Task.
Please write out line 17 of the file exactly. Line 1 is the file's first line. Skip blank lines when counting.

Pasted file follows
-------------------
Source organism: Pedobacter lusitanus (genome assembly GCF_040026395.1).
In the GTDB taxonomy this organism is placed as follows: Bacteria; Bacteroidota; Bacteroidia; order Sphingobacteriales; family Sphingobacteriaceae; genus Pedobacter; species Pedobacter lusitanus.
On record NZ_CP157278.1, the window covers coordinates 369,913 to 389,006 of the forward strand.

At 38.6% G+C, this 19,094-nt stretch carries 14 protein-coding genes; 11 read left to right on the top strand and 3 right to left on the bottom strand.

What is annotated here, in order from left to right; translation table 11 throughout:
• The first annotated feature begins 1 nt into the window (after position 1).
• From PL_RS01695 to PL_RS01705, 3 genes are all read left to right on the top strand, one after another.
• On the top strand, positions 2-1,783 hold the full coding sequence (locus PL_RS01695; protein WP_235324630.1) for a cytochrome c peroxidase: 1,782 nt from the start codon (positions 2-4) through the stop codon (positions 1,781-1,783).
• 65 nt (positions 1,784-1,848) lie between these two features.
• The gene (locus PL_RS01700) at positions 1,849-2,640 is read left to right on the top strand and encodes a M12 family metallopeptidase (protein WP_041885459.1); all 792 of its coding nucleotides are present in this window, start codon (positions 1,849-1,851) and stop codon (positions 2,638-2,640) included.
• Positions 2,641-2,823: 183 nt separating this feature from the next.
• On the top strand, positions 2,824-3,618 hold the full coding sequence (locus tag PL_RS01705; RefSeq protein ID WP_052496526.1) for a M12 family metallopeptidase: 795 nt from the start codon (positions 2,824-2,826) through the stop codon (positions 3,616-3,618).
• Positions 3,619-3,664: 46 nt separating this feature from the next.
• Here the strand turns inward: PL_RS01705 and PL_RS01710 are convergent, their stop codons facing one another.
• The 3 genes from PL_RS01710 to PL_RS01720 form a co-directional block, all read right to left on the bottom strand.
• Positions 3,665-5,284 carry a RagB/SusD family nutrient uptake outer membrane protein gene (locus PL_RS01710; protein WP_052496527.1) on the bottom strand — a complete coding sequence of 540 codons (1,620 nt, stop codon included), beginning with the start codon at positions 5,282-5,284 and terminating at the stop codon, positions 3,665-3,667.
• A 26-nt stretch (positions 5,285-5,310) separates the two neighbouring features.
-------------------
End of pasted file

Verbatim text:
• A 26-nt stretch (positions 5,285-5,310) separates the two neighbouring features.